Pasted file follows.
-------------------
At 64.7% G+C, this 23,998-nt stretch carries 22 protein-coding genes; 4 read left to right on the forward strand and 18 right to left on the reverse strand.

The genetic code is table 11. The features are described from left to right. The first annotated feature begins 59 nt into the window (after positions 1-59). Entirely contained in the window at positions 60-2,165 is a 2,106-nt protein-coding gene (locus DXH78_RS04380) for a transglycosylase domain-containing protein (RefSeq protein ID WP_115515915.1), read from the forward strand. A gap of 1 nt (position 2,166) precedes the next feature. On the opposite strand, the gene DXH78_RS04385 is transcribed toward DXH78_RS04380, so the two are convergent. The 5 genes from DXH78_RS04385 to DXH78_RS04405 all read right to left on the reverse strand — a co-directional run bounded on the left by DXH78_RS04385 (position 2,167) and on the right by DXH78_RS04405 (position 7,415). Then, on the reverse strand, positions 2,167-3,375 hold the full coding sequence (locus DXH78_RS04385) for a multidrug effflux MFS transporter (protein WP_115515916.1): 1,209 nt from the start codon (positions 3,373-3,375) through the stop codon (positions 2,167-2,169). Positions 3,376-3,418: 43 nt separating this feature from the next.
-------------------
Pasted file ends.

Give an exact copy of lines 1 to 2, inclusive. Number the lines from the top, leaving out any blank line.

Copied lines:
At 64.7% G+C, this 23,998-nt stretch carries 22 protein-coding genes; 4 read left to right on the forward strand and 18 right to left on the reverse strand.

The genetic code is table 11. The features are described from left to right. The first annotated feature begins 59 nt into the window (after positions 1-59). Entirely contained in the window at positions 60-2,165 is a 2,106-nt protein-coding gene (locus DXH78_RS04380) for a transglycosylase domain-containing protein (RefSeq protein ID WP_115515915.1), read from the forward strand. A gap of 1 nt (position 2,166) precedes the next feature. On the opposite strand, the gene DXH78_RS04385 is transcribed toward DXH78_RS04380, so the two are convergent. The 5 genes from DXH78_RS04385 to DXH78_RS04405 all read right to left on the reverse strand — a co-directional run bounded on the left by DXH78_RS04385 (position 2,167) and on the right by DXH78_RS04405 (position 7,415). Then, on the reverse strand, positions 2,167-3,375 hold the full coding sequence (locus DXH78_RS04385) for a multidrug effflux MFS transporter (protein WP_115515916.1): 1,209 nt from the start codon (positions 3,373-3,375) through the stop codon (positions 2,167-2,169). Positions 3,376-3,418: 43 nt separating this feature from the next.